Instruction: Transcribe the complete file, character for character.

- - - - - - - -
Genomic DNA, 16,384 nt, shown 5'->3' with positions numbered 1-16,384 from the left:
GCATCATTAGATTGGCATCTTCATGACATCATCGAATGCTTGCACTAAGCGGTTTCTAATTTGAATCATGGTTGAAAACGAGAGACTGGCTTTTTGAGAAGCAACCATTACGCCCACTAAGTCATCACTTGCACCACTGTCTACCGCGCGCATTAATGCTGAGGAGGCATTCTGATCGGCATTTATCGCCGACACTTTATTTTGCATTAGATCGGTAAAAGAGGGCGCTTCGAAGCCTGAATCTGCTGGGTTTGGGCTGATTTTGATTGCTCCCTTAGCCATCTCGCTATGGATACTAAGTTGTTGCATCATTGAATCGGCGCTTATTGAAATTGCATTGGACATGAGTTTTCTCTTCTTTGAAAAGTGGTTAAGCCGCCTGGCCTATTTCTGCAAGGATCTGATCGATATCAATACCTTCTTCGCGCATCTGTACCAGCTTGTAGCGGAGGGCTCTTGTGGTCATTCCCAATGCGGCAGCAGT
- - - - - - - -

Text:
Genomic DNA, 16,384 nt, shown 5'->3' with positions numbered 1-16,384 from the left:
GCATCATTAGATTGGCATCTTCATGACATCATCGAATGCTTGCACTAAGCGGTTTCTAATTTGAATCATGGTTGAAAACGAGAGACTGGCTTTTTGAGAAGCAACCATTACGCCCACTAAGTCATCACTTGCACCACTGTCTACCGCGCGCATTAATGCTGAGGAGGCATTCTGATCGGCATTTATCGCCGACACTTTATTTTGCATTAGATCGGTAAAAGAGGGCGCTTCGAAGCCTGAATCTGCTGGGTTTGGGCTGATTTTGATTGCTCCCTTAGCCATCTCGCTATGGATACTAAGTTGTTGCATCATTGAATCGGCGCTTATTGAAATTGCATTGGACATGAGTTTTCTCTTCTTTGAAAAGTGGTTAAGCCGCCTGGCCTATTTCTGCAAGGATCTGATCGATATCAATACCTTCTTCGCGCATCTGTACCAGCTTGTAGCGGAGGGCTCTTGTGGTCATTCCCAATGCGGCAGCAGT